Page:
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I know the formulas for the expectation and variance of the sample variance, difference between two sample means and proportions.

Sample Variance

$E(S^2) = σ^2$

$V(S^2) = 2\sigma^4/(n-1)$

Difference Between Two Sample Means

$E(\bar X_1-\bar X_2) = μ_1 - μ_2$

$V(\bar X_1-\bar X_2) = (σ_1^2 / n_1 + σ_2^2 / n_2)$

Difference Between Two Sample Proportions

$E(\bar X_1-\bar X_2) = p_1 - p_2$

$V(\bar X_1-\bar X_2) = (p_1(1 - p_1) / n_1 + p_2(1 - p_2) / n_2)$

I am interested to know the formulas of $E(S_1^2/S_2^2)$ and $V(S_1^2/S_2^2).$

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  • $\begingroup$ Some of your formulas were damaged in pasting them here. Please make sure I did not introduce anything that changes your meaning. The formula for $V(S^2)$ was especially unclear may require your attention. // Also please state the population distributions for each part. $\endgroup$ – BruceET Aug 7 at 5:36
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In your last sentence about $S_1^2/S_2^2,$ do you intend these to be sample variances of normal data? if so, please see Wikipedia on F-distributions.

There you will find the following: If $S_1^2$ is the variance of a normal sample of size $n_1$ and $S_2^2,$ is, independently, the variance of a normal sample of size $n_2,$ where both normal populations have the same variance $\sigma^2 = \sigma_1^2 = \sigma_2^2,$ then $$\frac{S_1^2/\sigma_1^2}{S_2^2/\sigma_2^2}=\frac{S_1^2}{S_2^2} \sim \mathsf{F}(n_1-1,n_2-1),$$

which has mean $\frac{n_2-1}{n_2-3},$ for $n_2>3.$

You should be able to adjust the result for populations with different variances $\sigma_1^2$ and $\sigma_2^2.$ Wikipedia also gives the variance of this distribution, which depends on both sample sizes.

For illustration, the simulation below computes $F=S_1^2/S_2^2$ for a million pairs of independent samples size $n_1=n_2=20$ from $\mathsf{Norm}(\mu=100,\sigma=15).$ The histogram shows the million 'variance ratios' along with the density function of $\mathsf{F}(19,19).$

set.seed(806)
f = replicate(10^6, var(rnorm(20, 100, 15))/var(rnorm(20, 100, 15)))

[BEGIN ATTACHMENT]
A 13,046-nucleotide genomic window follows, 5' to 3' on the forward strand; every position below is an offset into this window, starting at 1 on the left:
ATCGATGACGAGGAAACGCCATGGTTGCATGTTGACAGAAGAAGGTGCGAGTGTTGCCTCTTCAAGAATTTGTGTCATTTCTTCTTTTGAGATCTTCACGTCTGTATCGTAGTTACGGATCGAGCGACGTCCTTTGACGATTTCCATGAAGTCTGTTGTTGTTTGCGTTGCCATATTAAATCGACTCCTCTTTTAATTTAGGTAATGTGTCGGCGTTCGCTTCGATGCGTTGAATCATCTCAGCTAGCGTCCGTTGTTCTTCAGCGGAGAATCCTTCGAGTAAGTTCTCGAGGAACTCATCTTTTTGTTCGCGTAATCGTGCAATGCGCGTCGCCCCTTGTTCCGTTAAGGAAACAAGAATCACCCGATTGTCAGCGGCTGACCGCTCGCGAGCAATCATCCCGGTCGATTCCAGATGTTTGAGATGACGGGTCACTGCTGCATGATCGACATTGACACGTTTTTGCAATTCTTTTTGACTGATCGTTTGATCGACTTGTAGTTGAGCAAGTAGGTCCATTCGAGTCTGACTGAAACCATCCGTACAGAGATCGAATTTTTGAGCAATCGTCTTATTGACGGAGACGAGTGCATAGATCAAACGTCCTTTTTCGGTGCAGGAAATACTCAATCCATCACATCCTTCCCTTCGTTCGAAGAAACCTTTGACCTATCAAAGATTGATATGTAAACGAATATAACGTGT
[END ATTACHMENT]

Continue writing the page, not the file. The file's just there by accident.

mean(f); var(f)
[1] 1.118323    # approx E(F) = 19/17 = 1.118
[1] 0.3176105   # approx V(F)
19/17
[1] 1.117647

enter image description here

hist(f, prob=T, br=50, col="skyblue2")
 curve(df(x,19,19), add=T, col="red")
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  • $\begingroup$ Is the variance the one in Wikipedia with many d variables? Also why does the mean in Wikipedia state that d2/(d2 - 2)? I think you really make great explanations but I just have a hard time following especially when you say I should just reference Wikipedia. But I understand how the sampling distribution of the sample variance represent an F-distribution. I just really wanted outright formulas, with all of them being enumerated if possible. $\endgroup$ – AndroidV11 Aug 8 at 10:55
  • $\begingroup$ (1) The formula for the variance of an F dist'n is messy, but it depends only on the numerator and denominator degrees of freedom, denoted $d_1$ and $d_2,$ respectively. For our F-ratio, $d_1 = n_1 - 1 = 19, d_2 = n_2 - 1 = 19.$ (2) The mean depends only on $d_2.$ (3) If you have $\sigma_1 \ne \sigma_2,$ then you need to use $\frac{S_1^2/\sigma_1^2}{S_2^2/\sigma_2^2} = \frac{\sigma_2^2}{\sigma_1^2}\cdot\frac{S_1^2}{S_2^2}.$ (4) Depending on how much you know about F-dist'ns, you may need to supplement Wikipedia with an intermed. level stat text. My goal to give helpful clues, not complete Ans. $\endgroup$ – BruceET Aug 8 at 16:16

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